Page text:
The date was the December 14, 1926, and the national newspapers were using startling headlines concerning him: “Harley Street Doctor to Become a Minister” and “Leading Doctor Turns Pastor.” For two days, Lloyd-Jones’ family home in London was besieged by newspaper reporters who all waited in vain to interview him. Lloyd-Jones even refused to pose for a photograph. There were good reasons for his negative response. He was essentially a shy man and disliked the publicity intensely. But more to the point, he had not yet informed his employers at the hospital of his decision to leave medicine to become a church pastor—and they were not pleased to hear the news first from the newspapers.
There was a deeper reason for Lloyd-Jones’ dismay at this unexpected publicity. For him, the newspapers could not understand why he was leaving the medical profession, especially when he was set for a brilliant medical career and at only 26 years of age. The press was only interested in news, and the more sensational it was, the better. However, the living God had been dealing with Lloyd-Jones and he felt an irresistible call from heaven to preach the gospel of Christ.
“There were many times in London in the fifties and sixties when the Lord drew so near to him that he needed to leave the study and talk to his wife in the kitchen about very mundane matters like the lunch menu. He did this, he explained, in order to reassure himself that he was still on earth and not in heaven! No wonder that as he prayed and preached in the Sunday services, people were often made conscious of God’s glory and presence as well as the power and authority in his preaching.” (Page 89)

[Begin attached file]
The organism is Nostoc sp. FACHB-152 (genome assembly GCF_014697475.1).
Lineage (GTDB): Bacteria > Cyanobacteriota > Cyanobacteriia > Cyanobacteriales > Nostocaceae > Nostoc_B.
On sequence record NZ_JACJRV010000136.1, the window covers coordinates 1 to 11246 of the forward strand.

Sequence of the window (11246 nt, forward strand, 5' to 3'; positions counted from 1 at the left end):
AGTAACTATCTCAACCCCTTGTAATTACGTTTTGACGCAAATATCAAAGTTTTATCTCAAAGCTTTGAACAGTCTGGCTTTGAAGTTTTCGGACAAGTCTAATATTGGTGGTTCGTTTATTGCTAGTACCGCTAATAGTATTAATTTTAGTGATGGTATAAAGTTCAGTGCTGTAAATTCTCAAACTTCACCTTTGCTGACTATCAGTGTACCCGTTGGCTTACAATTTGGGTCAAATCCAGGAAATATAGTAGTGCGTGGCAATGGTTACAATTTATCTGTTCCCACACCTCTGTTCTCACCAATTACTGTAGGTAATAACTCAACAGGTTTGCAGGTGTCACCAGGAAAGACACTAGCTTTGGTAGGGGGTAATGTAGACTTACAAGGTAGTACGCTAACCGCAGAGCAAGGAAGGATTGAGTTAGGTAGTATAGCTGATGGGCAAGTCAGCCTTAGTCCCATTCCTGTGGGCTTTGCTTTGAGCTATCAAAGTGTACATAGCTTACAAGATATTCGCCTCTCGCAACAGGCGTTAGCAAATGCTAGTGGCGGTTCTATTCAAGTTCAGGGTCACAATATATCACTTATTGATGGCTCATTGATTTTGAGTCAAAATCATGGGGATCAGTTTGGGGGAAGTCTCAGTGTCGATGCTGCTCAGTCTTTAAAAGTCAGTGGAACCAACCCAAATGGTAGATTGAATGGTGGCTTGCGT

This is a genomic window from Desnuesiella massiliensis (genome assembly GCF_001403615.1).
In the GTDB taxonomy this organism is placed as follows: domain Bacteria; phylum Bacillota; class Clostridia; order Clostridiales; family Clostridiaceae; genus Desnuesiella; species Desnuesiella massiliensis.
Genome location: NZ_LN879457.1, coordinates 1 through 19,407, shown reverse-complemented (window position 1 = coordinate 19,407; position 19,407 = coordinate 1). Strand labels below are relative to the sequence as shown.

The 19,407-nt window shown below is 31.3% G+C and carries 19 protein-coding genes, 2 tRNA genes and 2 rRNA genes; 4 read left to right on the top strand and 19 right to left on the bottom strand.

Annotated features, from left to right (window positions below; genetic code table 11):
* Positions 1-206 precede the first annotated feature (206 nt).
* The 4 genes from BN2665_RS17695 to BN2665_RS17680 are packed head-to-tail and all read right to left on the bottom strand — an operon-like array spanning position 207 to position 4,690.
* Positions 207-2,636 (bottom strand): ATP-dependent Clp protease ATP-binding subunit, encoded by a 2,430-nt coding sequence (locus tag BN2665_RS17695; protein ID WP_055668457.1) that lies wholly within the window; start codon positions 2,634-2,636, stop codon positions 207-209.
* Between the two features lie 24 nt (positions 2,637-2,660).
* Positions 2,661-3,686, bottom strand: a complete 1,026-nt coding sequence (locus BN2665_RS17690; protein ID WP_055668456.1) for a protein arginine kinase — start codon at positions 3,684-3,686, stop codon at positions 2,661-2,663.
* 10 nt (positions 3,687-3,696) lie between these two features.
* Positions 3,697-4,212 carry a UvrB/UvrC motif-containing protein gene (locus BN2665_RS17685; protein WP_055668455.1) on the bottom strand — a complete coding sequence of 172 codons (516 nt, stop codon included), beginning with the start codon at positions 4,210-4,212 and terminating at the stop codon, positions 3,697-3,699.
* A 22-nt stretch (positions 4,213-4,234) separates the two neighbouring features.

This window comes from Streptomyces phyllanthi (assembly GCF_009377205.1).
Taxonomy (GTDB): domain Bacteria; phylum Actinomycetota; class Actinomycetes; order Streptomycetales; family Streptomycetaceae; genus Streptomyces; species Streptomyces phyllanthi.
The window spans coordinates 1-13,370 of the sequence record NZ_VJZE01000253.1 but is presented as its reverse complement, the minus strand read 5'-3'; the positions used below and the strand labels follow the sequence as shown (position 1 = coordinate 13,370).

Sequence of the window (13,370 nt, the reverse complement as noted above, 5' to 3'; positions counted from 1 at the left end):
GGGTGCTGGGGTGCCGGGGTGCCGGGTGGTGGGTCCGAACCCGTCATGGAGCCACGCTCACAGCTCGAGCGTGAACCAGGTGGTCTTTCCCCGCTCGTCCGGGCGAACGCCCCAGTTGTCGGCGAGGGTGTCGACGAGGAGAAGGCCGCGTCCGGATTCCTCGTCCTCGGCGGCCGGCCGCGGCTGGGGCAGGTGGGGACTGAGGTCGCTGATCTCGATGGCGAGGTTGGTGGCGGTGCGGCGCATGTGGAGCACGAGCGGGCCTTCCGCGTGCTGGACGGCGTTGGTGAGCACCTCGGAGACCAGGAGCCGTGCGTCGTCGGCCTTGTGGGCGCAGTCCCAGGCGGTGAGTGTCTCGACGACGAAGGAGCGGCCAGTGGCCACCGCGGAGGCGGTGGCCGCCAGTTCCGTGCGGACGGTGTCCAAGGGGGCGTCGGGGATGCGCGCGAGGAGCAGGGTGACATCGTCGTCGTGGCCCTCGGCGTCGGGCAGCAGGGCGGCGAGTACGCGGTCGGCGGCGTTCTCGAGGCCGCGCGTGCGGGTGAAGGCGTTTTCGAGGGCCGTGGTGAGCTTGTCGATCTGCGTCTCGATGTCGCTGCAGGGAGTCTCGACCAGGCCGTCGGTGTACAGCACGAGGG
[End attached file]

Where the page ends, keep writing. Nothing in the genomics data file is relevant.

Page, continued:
“A further observation he made on the preaching he heard was that too many men gave a ‘running commentary’ on a Bible verse or passage, which he insisted was not preaching. There must be a message arising from the principles of the verse which are to be proclaimed with authority, relevance and power.” (Page 103)
“God-ordained way of obtaining success in such preaching was prayer arising from a deep sense of dependence on the Lord for him to work through the Word.” (Page 76)
Every Christian should know more about the life and ministry of Dr.D. Martyn Lloyd-Jones. Whether you have a slight acquaintance or have read the official two volumes of his life there are still important insights and practical lessons to be gained from reading the observations of those who knew and loved him for many years. No other man equaled Dr. Lloyd-Jones in a recognized command of the situation. There is the fascination of the great adventure he set out on when he left his medical career in London to become a preacher in Aberavon. There are the books and the recordings of his preaching which evidence his remarkable clarity and warm cogency, his unswerving loyalty to Christ, his undaunted courage. A profitable couple of hours lie before anyone reading Dr. Eryl Davies’ study of this admirable man.
—Geoff Thomas, pastor, Alfred Place Baptist Church, Aberystwyth, Wales
Eryl W. Davies is a Reader in the School of Theology and Religious Studies at Bangor University. His previous publications include Prophecy and Ethics: Isaiah and the Ethical Traditions of Israel, a commentary on Numbers in the New Century Bible Commentary Series, and The Dissenting Reader: Feminist Approaches to the Hebrew Bible.